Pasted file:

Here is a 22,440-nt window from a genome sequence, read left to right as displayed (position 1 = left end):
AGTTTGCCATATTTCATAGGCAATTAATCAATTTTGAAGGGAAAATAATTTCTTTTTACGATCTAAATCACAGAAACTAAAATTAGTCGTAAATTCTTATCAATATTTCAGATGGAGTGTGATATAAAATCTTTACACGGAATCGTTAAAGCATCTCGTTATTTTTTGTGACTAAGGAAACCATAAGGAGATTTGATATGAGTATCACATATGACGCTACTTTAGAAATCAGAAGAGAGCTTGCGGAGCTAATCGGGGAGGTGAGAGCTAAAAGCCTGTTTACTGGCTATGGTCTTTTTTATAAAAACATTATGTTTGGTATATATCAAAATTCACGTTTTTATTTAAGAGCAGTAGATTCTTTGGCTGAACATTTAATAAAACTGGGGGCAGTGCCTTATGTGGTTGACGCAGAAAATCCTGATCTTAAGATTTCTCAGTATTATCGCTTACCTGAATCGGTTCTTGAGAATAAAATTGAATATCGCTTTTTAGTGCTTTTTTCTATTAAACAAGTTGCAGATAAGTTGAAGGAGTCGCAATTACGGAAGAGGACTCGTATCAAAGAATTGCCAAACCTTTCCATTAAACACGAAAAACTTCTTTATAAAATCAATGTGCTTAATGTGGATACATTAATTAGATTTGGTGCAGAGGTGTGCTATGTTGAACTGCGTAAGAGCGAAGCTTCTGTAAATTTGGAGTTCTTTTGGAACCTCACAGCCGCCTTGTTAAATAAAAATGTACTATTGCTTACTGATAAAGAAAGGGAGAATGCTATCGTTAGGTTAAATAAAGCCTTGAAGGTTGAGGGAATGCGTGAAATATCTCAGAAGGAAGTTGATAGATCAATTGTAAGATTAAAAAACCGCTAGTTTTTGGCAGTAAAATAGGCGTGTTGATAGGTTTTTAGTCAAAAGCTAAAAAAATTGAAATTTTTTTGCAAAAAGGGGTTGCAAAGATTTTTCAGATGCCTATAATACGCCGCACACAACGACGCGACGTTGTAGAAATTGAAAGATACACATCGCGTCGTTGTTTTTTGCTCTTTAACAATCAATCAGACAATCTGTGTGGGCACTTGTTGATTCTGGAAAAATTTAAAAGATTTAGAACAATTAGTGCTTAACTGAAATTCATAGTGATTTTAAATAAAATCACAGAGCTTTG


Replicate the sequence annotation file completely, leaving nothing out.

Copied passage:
Here is a 22,440-nt window from a genome sequence, read left to right as displayed (position 1 = left end):
AGTTTGCCATATTTCATAGGCAATTAATCAATTTTGAAGGGAAAATAATTTCTTTTTACGATCTAAATCACAGAAACTAAAATTAGTCGTAAATTCTTATCAATATTTCAGATGGAGTGTGATATAAAATCTTTACACGGAATCGTTAAAGCATCTCGTTATTTTTTGTGACTAAGGAAACCATAAGGAGATTTGATATGAGTATCACATATGACGCTACTTTAGAAATCAGAAGAGAGCTTGCGGAGCTAATCGGGGAGGTGAGAGCTAAAAGCCTGTTTACTGGCTATGGTCTTTTTTATAAAAACATTATGTTTGGTATATATCAAAATTCACGTTTTTATTTAAGAGCAGTAGATTCTTTGGCTGAACATTTAATAAAACTGGGGGCAGTGCCTTATGTGGTTGACGCAGAAAATCCTGATCTTAAGATTTCTCAGTATTATCGCTTACCTGAATCGGTTCTTGAGAATAAAATTGAATATCGCTTTTTAGTGCTTTTTTCTATTAAACAAGTTGCAGATAAGTTGAAGGAGTCGCAATTACGGAAGAGGACTCGTATCAAAGAATTGCCAAACCTTTCCATTAAACACGAAAAACTTCTTTATAAAATCAATGTGCTTAATGTGGATACATTAATTAGATTTGGTGCAGAGGTGTGCTATGTTGAACTGCGTAAGAGCGAAGCTTCTGTAAATTTGGAGTTCTTTTGGAACCTCACAGCCGCCTTGTTAAATAAAAATGTACTATTGCTTACTGATAAAGAAAGGGAGAATGCTATCGTTAGGTTAAATAAAGCCTTGAAGGTTGAGGGAATGCGTGAAATATCTCAGAAGGAAGTTGATAGATCAATTGTAAGATTAAAAAACCGCTAGTTTTTGGCAGTAAAATAGGCGTGTTGATAGGTTTTTAGTCAAAAGCTAAAAAAATTGAAATTTTTTTGCAAAAAGGGGTTGCAAAGATTTTTCAGATGCCTATAATACGCCGCACACAACGACGCGACGTTGTAGAAATTGAAAGATACACATCGCGTCGTTGTTTTTTGCTCTTTAACAATCAATCAGACAATCTGTGTGGGCACTTGTTGATTCTGGAAAAATTTAAAAGATTTAGAACAATTAGTGCTTAACTGAAATTCATAGTGATTTTAAATAAAATCACAGAGCTTTG